Showing 201 - 210 of 228 annotations tagged with the keyword "Humor and Illness/Disability"
Summary:The poems in this collection are elegant, economical, worldly, and humorous. The tone is generally one of amused ruefulness. In "Alcohol" the poet addresses his subject as "the eighth / and shallowest / of the seven seas." He salutes the "nice" people, "on whom depends / the diminishing goodness of the world."
The poem's title refers to John Hunter Hospital, where Les Murray lay near death for three weeks as a result of a liver condition. He "turned yellow as the moon / and slid inside a CAT-scan wheel," then found himself emerging from a "time warp" of unconsciousness 20 days later. Murray reports that he is "the only poet whose liver / damage hadn't been self-inflicted."
He goes on to explain what had happened to make his liver rehearse "the private office of the grave." When he was over the crisis, he signed a "Dutch contract," presumably an advance directive of some sort. Surprisingly, surviving his bout of acute liver failure seemed to cure his other problem, "the Black Dog, depression." The poem ends with a paean of gratitude for "the project of seeing conscious life / rescued from death." [80 lines]
This story takes place late at night in the quiet wards of a hospital. Some of the staff are kidding around about Night Sister Bean, who is supposedly a witch, but is now off-duty because she had an operation. Hilda from Housekeeping is pregnant again.
Since Hilda is unmarried, some of her co-workers come up with the idea of giving her a proper wedding. The Casualty Porter volunteers to be the groom. They just manage to complete the fanciful night wedding when Hilda goes into labor. Her baby is born in an elevator on the way to the maternity ward.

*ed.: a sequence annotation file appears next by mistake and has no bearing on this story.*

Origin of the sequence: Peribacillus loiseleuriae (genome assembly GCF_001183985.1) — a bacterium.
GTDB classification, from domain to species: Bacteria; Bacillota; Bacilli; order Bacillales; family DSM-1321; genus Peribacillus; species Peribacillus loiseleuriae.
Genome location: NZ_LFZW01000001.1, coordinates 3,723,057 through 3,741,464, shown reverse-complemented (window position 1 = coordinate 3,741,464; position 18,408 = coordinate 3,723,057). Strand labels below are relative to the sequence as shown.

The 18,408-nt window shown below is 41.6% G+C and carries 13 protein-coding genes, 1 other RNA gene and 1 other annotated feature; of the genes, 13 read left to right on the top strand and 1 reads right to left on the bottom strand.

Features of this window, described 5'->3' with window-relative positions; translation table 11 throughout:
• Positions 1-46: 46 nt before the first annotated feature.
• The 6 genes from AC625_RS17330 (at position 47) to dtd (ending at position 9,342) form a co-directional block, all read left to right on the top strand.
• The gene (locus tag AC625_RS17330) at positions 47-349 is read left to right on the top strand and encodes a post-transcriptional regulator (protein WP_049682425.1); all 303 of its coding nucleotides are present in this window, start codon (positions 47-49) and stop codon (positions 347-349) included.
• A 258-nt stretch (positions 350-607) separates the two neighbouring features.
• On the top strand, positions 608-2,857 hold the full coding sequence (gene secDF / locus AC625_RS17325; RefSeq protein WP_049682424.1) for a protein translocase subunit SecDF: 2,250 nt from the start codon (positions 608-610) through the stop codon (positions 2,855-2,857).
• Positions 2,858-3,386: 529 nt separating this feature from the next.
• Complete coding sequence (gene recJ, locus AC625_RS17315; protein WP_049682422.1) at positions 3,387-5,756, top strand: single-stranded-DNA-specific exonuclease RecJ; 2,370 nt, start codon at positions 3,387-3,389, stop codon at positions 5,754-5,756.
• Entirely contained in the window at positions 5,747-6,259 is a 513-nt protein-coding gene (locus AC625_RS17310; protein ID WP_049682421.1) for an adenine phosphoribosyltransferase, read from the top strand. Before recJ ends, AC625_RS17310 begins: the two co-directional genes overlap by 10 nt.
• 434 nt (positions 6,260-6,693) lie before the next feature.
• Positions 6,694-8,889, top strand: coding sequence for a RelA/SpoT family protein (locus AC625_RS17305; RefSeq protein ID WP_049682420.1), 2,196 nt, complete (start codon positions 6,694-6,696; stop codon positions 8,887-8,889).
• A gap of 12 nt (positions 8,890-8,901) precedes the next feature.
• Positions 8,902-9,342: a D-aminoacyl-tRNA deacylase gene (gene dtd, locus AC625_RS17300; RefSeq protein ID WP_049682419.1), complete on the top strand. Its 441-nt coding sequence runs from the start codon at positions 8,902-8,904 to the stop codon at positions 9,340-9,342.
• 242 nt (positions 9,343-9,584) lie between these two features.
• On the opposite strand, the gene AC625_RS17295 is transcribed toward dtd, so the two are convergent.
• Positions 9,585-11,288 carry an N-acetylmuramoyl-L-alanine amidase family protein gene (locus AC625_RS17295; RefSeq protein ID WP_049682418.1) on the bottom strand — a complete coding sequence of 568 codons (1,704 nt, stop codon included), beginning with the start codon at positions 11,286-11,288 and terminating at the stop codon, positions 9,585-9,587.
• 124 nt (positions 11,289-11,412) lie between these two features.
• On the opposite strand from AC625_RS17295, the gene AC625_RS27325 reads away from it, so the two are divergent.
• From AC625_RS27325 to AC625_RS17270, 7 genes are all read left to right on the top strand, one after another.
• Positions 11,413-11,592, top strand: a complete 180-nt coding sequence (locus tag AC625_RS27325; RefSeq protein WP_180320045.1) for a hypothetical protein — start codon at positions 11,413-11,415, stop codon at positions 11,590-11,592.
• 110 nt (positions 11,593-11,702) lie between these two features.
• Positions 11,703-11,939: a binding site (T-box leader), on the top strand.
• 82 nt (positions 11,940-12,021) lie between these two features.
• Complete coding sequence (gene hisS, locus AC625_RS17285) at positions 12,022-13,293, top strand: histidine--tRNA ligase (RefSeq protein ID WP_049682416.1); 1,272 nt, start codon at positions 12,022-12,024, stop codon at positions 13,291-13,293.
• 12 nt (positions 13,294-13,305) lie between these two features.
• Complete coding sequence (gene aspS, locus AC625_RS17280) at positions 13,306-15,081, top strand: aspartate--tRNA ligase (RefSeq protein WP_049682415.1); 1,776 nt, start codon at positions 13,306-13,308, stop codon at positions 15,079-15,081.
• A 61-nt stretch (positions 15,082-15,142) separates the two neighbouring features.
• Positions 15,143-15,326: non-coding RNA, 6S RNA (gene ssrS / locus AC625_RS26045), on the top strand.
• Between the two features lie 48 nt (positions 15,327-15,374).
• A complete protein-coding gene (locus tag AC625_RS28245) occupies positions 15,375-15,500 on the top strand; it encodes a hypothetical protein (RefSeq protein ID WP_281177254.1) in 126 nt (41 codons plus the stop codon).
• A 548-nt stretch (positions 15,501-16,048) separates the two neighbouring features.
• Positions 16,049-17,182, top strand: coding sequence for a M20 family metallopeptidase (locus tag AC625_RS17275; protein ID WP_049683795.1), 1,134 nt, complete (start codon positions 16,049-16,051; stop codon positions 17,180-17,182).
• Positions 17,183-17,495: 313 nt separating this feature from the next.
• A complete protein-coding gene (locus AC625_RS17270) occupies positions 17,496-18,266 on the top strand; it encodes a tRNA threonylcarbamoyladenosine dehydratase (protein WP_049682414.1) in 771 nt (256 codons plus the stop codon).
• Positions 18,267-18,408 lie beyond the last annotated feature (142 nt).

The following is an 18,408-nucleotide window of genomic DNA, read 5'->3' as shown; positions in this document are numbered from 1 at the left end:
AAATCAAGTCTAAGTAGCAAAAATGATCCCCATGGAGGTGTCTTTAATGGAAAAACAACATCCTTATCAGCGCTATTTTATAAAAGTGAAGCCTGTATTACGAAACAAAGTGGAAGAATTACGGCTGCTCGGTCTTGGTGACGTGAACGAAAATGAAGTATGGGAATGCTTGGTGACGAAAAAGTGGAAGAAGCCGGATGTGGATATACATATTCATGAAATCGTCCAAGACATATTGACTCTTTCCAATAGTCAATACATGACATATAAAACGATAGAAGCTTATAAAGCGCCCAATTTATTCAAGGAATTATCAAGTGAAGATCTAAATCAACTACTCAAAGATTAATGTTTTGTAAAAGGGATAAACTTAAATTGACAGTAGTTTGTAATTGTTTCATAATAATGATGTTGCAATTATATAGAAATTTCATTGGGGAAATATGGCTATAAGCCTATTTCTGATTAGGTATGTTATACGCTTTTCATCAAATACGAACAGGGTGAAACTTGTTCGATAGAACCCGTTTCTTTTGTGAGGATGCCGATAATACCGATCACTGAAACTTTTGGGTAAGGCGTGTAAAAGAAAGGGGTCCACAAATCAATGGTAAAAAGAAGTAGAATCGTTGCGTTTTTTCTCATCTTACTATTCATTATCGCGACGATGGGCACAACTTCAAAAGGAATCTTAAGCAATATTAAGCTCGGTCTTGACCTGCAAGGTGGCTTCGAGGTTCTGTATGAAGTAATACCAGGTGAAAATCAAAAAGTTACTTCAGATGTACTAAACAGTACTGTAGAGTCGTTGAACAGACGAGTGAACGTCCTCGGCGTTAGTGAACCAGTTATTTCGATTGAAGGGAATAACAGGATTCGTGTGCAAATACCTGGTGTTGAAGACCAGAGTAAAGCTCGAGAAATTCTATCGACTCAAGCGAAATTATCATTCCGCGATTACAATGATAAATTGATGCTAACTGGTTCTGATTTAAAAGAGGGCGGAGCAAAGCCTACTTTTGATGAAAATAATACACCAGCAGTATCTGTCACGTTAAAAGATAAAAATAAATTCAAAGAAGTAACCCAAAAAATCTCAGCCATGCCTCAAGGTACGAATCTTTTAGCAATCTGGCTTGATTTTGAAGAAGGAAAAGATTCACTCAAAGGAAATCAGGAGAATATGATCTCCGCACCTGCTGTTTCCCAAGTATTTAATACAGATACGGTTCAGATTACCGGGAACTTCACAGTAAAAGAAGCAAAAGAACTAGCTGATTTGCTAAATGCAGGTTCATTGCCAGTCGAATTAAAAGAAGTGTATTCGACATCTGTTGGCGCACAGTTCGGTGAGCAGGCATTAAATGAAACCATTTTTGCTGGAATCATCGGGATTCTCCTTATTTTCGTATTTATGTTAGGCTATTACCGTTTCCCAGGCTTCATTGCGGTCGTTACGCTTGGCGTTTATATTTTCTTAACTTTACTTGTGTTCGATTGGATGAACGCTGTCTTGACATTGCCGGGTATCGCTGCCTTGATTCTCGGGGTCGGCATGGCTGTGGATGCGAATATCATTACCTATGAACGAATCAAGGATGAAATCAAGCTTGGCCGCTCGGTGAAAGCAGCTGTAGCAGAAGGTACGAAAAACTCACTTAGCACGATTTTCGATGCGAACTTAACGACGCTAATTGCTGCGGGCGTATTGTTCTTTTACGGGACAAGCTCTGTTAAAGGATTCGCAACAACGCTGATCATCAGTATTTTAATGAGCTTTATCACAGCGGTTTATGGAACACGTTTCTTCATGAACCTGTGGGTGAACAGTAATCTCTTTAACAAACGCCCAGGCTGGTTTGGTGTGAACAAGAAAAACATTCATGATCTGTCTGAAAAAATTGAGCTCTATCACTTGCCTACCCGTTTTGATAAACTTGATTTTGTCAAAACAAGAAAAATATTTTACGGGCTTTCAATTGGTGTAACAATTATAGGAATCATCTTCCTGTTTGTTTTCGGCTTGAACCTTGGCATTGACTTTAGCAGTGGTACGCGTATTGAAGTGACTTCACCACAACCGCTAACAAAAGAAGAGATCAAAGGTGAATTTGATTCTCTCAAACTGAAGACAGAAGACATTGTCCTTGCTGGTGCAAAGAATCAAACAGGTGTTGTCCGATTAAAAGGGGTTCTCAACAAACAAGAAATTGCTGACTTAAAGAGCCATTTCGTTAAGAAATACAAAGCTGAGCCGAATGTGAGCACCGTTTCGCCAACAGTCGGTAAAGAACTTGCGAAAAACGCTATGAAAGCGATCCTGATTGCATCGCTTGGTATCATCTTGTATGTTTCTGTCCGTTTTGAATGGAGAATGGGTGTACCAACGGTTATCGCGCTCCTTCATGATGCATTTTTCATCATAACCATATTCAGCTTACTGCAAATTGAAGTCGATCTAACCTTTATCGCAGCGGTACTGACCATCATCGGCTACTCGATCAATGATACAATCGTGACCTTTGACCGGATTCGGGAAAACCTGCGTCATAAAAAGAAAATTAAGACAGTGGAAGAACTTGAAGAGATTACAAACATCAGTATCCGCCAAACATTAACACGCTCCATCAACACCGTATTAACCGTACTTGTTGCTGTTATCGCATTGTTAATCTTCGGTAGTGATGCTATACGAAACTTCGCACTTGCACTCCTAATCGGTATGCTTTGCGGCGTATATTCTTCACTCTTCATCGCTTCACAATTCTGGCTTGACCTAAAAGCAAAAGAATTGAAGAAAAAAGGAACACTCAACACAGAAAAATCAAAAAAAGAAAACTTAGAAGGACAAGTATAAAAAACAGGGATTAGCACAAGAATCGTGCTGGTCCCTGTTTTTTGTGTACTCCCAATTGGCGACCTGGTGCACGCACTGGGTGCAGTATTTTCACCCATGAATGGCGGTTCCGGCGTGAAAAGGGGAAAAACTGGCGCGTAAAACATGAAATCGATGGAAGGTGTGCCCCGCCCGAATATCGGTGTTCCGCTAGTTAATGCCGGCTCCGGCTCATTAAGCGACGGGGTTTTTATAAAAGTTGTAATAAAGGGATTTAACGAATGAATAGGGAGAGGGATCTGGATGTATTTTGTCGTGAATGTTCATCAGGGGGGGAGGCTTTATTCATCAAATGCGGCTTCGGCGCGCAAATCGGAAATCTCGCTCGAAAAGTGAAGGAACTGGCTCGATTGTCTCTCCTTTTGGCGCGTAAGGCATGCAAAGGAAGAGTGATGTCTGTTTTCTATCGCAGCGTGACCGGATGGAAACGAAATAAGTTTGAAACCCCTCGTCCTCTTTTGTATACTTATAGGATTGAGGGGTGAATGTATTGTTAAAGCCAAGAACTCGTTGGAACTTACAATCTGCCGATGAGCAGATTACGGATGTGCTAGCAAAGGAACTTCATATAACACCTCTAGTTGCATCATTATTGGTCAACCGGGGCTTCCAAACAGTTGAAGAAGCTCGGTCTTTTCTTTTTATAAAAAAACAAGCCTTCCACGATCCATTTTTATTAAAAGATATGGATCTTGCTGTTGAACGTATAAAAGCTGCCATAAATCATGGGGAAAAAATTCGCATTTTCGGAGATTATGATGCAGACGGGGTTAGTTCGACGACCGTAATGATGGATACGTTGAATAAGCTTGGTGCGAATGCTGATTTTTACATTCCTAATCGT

The story opens on the day that Ridgeon, a prominent research doctor, is knighted. His friends gather to congratulate him. The friends include Sir Patrick, a distinguished old physician; Walpole, an aggressive surgeon; Sir Ralph Bloomfield Bonington, a charismatic society doctor; and Blenkinsop, a threadbare but honest government doctor. Each one has his favorite theory of illness and method of cure. These are incompatible--one man's cure is another man's poison. Nonetheless, they all get along.
A young woman (Mrs. Dubechat) desperately seeks help for her husband from Ridgeon, who has evidently found a way to cure consumption by "stimulating the phagocytes." Ridgeon initially refuses, but changes his mind for two reasons--Dubechat is a fine artist and Ridgeon is smitten with his wife.
When the doctors meet Dubechat, however, they find that he is a dishonest scoundrel. Ridgeon eventually decides to treat Blenkinsop (who also has consumption) and refer the artist to Bloomfield Bonington, this insuring that he will die. In the end Ridgeon justifies his behavior as a plan to let Dubechat die before his wife find out what an amoral cad he actually was. This, in fact, happens and Dubechat's artistic reputation soars.
This is a collection of medically related stories and poetry, most of which were previously published in medical journals like JAMA (Journal of the American Medical Association), Annals of Internal Medicine, and the American Journal of Medicine. "Country Doctors of Humble Pie," "Boss Cow," and "Discipline" are humorous tales about small town medical practice. "Second Opinions," "Net Worth," and "Making Friends" are stories of patients and their idiosyncrasies.
"Hafiz Ali Goes Home" concerns a dying man who wishes to return to his home village to die, rather than dying in the sterile confines of the hospital. The story details the misadventures of Hafiz Ali's two sons as they attempt to carry out his last request.
Many of the poems deal with clinical diagnoses ("Zoster" and "Lupus Erythematosis") or the history of medicine ("Towne of Guy's" and "The Turning"). "Doing Post-Mortems" is a thoughtful poem about the war (or relationship?) between the sexes in medicine.